Dr. Sanjay Gupta | BIO
CNN Chief Medical Correspondent
Last night I was up late covering the senate vote on health care for CNN. The number of e-mails I was receiving while discussing this on air was staggering. I realized that as much as we talked about cloture and reconciliation, most people who didn’t read the 2,000+ page bill (which is most everyone) really wanted to know what this bill means for them. They didn’t care as much about the compromise that was struck by Sen. Ben Nelson, which would obligate the federal government to pick up the Medicaid tab for his state of Nebraska into perpetuity. They are still not sure if a public option is a good thing or not, and they aren’t sure how the exchange would work for them. In short, there is a collision of politics and health care, and sometime the impact on individuals gets a little lost in the shuffle.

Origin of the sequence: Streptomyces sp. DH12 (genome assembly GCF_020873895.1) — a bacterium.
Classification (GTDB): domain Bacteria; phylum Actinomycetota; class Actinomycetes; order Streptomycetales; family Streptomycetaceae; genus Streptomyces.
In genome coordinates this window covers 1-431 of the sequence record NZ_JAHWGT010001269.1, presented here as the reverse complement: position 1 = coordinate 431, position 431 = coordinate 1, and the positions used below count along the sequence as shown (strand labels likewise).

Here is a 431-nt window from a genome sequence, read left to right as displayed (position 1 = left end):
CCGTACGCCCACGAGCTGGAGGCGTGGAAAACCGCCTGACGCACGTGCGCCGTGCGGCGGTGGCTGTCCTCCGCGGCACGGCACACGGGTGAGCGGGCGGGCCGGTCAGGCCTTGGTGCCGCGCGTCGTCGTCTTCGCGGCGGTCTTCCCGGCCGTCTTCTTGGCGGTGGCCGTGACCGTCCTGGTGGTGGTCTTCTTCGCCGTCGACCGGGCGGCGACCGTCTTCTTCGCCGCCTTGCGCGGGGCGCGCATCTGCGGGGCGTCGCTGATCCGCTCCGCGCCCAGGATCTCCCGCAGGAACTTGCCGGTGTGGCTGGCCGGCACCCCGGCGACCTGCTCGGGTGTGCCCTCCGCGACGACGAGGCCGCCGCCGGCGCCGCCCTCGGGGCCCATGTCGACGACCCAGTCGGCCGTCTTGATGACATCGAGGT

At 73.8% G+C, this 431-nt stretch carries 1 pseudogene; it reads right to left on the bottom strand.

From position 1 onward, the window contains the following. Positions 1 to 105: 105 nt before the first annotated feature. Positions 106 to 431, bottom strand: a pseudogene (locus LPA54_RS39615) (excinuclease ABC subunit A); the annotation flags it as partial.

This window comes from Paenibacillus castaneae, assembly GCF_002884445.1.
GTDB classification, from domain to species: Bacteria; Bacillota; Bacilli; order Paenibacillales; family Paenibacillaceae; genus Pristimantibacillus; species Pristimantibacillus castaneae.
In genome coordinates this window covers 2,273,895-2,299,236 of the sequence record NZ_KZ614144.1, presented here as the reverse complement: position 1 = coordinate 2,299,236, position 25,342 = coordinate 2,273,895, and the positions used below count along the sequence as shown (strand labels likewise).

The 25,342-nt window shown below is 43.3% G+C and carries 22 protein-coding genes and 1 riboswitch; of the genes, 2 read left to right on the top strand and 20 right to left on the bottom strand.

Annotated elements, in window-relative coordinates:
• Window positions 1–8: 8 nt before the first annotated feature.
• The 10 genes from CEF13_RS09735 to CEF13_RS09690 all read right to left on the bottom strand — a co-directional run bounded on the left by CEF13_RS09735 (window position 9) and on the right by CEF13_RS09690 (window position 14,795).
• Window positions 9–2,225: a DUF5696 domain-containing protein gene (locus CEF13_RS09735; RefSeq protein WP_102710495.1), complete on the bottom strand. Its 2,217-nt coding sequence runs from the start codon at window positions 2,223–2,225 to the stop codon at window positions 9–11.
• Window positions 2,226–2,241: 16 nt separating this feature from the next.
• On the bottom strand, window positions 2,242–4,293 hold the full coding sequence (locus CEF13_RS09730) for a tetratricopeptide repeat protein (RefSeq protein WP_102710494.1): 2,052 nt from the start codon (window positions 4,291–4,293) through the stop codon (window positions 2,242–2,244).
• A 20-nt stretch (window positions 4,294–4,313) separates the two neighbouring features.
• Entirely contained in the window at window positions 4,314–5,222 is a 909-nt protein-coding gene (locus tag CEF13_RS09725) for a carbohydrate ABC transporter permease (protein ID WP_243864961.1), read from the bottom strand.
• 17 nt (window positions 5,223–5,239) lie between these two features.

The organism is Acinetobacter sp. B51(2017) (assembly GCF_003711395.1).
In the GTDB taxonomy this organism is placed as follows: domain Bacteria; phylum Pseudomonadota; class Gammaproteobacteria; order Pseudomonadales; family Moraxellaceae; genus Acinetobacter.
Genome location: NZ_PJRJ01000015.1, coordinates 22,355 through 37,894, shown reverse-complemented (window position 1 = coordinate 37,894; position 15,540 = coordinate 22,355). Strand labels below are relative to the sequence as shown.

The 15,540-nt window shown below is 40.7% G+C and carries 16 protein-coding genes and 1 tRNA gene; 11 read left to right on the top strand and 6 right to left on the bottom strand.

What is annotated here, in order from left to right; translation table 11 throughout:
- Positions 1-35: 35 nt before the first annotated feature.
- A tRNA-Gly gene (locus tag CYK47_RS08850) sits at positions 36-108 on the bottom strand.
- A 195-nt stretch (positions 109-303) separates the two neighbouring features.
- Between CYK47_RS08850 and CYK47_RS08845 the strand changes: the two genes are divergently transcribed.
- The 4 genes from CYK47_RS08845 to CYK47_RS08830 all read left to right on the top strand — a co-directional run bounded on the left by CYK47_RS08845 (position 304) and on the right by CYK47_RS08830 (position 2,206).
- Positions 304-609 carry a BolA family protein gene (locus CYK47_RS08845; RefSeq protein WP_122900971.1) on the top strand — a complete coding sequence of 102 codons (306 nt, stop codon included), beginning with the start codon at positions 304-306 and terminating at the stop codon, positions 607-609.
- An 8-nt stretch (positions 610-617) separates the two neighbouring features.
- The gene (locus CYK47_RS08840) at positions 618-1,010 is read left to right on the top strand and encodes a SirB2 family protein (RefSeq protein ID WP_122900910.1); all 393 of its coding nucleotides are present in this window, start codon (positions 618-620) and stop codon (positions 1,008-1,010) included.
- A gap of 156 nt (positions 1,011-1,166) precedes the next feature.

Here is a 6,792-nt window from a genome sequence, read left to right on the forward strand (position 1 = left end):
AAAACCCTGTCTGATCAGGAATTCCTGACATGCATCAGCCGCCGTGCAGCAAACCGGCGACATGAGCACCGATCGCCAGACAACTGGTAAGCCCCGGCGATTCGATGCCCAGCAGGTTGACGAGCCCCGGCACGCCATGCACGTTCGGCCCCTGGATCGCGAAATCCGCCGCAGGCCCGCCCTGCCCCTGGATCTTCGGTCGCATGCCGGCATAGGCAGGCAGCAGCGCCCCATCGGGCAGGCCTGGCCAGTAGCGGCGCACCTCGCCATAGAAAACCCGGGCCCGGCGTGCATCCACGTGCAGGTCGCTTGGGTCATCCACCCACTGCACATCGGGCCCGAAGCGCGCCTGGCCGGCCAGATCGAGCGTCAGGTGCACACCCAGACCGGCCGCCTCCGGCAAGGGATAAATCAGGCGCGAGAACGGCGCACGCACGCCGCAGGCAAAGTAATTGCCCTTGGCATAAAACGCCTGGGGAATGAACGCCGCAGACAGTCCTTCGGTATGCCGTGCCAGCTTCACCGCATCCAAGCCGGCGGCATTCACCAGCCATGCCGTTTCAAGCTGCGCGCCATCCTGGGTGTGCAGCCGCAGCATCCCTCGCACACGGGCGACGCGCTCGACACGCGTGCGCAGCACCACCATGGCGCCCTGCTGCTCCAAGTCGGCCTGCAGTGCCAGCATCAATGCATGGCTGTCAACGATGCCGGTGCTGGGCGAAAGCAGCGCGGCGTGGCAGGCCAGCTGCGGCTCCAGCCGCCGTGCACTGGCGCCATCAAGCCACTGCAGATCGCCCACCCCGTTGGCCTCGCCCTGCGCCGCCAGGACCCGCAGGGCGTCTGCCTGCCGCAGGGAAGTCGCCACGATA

I want to use this blog as a platform to try and address some of your specific question and to also throw out some key information that may have flown under the radar. I will start with a number. 2014. This is the year most of the provisions of the bill would kick in under this version of reform. That’s right – four years away. Many people think health care reform in binary terms. One moment there is a vote, and the next moment you have it. Many wish it were that easy. It is true that children may benefit earlier in some areas, but for the vast majority of the more than 40 million uninsured, things aren’t going to change significantly for a few years. And, speaking of the more than 40 million uninsured, this bill won’t impact all of them, but instead roughly 31 million.
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